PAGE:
Social media, Cory Booker and the changing landscape of celebrity politics

By Paul Ziek

In June 2016, Gentleman’s Quarterly (GQ) ran an article detailing the day that New Jersey Sen. Cory Booker hosted Hillary Clinton in his adopted hometown of Newark. The article describes how Booker was “working it” as he posted Twitter videos of himself and the presumptive Democratic nominee dancing, having coffee and engaging New Jerseyans in discussion (see Silverberg, 2016). The point of the article was to acknowledge that the public sees Booker’s desire to be the vice presidential candidate. The interesting part though is that the article appeared in GQ and not the New York Times, The New Yorker or on CNN or MSNBC.

GQ is by its own account “the definitive men’s magazine, with style advice and tips, women, entertainment and culture news.” Although the publication dabbles in politics, it is known more for its coverage of lifestyle. The appearance of the article points more to Booker’s celebrity status than a break in the magazine’s editorial policy.

Even though the 2016 American presidential election, and ensuing years, has been dominated by Donald Trump, in all actuality, the emergence of Booker is what truly speaks to the changing landscape of celebrity politics. While the intersection between politics and celebrity is nothing new, the advent and rise of social media has created variants to the celebrity politician. Indeed it is at this turn where Booker’s story becomes central to the academy. Booker uses social media, particularly Twitter, as both a tool for broadcasting his political platform but also as a way of fostering interpersonal interactions. Therefore instead of following the track of studying celebrity politicians under the prism of image management and marketing (e.g., Blumler & Kavanagh, 1999; Drake & Higgins, 2006; Inthorn & Street, 2011), this forum piece will take an alternative approach and look at the ways the properties of social media can be used to create a new form of celebrity politician.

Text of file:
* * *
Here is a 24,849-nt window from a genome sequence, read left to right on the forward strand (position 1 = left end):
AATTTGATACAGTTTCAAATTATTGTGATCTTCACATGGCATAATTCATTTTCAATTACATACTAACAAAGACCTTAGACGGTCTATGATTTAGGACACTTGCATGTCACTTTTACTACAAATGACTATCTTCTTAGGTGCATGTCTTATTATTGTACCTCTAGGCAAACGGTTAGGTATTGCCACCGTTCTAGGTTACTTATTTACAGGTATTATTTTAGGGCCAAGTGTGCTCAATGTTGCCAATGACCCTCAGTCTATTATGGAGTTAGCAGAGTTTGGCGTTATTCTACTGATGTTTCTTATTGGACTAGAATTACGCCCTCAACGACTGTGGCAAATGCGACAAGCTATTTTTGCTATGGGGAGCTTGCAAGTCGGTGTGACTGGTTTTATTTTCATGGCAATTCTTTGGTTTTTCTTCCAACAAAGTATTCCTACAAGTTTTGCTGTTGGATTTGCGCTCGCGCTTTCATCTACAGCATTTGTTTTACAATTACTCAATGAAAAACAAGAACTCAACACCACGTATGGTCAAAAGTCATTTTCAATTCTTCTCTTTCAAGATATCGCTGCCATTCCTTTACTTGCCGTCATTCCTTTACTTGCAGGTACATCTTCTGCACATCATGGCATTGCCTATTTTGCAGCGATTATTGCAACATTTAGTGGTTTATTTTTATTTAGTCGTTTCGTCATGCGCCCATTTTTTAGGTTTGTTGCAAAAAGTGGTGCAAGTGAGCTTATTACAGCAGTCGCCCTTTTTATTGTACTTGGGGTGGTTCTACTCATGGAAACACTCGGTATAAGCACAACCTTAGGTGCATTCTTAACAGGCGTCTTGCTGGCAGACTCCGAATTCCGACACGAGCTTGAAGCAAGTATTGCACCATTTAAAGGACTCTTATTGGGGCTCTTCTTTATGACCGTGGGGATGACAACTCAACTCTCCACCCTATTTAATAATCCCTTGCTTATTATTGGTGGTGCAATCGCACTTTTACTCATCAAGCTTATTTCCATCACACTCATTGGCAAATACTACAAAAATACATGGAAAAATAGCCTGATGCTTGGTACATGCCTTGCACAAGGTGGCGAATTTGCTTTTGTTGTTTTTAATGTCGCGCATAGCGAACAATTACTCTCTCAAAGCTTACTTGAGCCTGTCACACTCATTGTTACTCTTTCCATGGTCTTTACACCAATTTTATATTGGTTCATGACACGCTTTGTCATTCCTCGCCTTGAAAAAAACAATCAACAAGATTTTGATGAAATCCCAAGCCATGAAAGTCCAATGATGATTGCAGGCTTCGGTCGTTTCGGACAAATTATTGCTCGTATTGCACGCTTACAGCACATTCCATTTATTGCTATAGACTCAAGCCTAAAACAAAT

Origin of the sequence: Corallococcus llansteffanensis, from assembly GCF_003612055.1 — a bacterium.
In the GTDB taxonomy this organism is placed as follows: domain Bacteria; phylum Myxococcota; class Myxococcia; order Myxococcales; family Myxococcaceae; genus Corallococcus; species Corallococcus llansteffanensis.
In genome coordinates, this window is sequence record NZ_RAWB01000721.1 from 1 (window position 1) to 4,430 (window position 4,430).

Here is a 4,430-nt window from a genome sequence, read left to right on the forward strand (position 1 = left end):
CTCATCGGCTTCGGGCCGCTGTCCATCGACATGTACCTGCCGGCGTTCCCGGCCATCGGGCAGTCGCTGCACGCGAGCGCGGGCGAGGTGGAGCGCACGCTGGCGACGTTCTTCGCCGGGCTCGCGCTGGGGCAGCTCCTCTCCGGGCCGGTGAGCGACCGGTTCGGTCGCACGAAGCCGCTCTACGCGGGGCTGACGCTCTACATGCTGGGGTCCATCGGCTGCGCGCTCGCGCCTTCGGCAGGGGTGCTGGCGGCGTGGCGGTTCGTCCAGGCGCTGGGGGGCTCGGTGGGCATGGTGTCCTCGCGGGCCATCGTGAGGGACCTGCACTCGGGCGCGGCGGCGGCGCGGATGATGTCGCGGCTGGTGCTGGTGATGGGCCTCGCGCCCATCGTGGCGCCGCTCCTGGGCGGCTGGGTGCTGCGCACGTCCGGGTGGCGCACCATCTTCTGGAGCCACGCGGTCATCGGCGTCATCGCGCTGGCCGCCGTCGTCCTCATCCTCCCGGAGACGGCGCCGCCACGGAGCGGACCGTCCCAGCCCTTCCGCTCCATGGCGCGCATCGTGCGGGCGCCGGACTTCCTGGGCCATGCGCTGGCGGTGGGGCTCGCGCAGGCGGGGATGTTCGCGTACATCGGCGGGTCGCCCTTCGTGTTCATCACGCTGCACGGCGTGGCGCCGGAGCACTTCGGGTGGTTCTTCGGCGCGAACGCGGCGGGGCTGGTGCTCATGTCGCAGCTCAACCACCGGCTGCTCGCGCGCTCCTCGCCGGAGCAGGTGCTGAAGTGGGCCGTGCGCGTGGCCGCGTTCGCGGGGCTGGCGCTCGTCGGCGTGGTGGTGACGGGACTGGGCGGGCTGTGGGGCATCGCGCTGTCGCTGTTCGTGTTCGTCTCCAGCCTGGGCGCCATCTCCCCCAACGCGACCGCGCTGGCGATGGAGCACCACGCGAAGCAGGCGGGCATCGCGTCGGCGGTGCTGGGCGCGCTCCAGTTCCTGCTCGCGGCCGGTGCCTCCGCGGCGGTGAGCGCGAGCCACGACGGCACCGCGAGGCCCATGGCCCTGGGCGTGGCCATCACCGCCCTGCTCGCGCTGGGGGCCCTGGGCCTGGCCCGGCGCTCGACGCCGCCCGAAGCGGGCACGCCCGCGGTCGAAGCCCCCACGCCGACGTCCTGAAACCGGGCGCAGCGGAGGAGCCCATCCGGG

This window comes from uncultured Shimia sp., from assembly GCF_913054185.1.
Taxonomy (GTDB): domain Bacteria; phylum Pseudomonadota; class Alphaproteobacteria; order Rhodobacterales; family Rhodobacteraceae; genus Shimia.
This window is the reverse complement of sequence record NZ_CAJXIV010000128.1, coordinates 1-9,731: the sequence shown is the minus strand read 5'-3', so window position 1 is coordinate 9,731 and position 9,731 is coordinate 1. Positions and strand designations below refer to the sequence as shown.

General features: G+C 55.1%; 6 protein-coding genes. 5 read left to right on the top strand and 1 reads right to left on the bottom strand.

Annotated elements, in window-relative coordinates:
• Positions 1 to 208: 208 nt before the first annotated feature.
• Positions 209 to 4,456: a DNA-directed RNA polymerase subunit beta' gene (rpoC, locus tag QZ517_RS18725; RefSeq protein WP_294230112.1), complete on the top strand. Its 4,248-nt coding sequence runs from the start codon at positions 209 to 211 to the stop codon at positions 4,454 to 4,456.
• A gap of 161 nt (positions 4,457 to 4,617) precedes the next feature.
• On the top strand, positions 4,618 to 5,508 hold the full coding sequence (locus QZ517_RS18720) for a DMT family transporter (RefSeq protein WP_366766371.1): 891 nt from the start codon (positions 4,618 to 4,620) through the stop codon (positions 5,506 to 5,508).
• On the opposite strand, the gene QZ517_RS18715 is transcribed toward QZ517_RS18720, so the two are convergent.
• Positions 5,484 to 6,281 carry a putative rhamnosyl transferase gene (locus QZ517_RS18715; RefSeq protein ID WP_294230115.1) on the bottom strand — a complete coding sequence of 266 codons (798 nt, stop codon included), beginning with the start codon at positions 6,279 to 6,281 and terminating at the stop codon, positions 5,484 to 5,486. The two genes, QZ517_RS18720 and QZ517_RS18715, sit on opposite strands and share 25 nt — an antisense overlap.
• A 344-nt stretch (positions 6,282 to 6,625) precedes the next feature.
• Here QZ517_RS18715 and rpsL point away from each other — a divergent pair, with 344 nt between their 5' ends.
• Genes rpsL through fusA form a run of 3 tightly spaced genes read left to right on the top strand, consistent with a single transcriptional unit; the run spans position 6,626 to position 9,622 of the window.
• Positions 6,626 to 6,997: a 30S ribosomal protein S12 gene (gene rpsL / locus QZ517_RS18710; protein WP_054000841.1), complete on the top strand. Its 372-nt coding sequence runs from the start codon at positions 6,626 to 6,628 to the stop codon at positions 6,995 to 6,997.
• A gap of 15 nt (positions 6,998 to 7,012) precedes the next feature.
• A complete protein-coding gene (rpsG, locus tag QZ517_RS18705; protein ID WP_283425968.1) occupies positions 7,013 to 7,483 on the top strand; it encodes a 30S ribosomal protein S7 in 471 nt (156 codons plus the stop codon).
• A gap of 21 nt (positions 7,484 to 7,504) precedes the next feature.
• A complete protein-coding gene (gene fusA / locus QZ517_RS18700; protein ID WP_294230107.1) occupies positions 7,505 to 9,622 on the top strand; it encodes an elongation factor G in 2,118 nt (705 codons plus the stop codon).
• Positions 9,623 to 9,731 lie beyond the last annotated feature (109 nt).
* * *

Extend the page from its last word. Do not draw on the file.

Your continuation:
Cory Booker, the Celebrity Politician

According to Street (2004), there are two main variants of celebrity politicians: the first is an elected politician or candidate who uses “celebrityhood” to represent a group or cause; the second is the star of popular culture that uses “celebrityhood” to speak for popular opinion. The first variant can best be seen with the likes of Arnold Schwarzenegger, Jesse Ventura, Al Franken and of course Ronald Reagan and Donald Trump. Bono, George Clooney and Angolina Jolie represent the second variant as they use their celebrity to speak on a wide range of issues from AIDS research to feeding the hungry to protecting the physical environment. Booker though stands in contrast to both the variants of celebrity politicians. Booker is neither a politician who uses celebrityhood to represent a cause nor is he a star of popular culture. In much the same way as Barak Obama and Justin Trudeau, Booker is a politician who has gained celebrity through the media in general and social media in particular.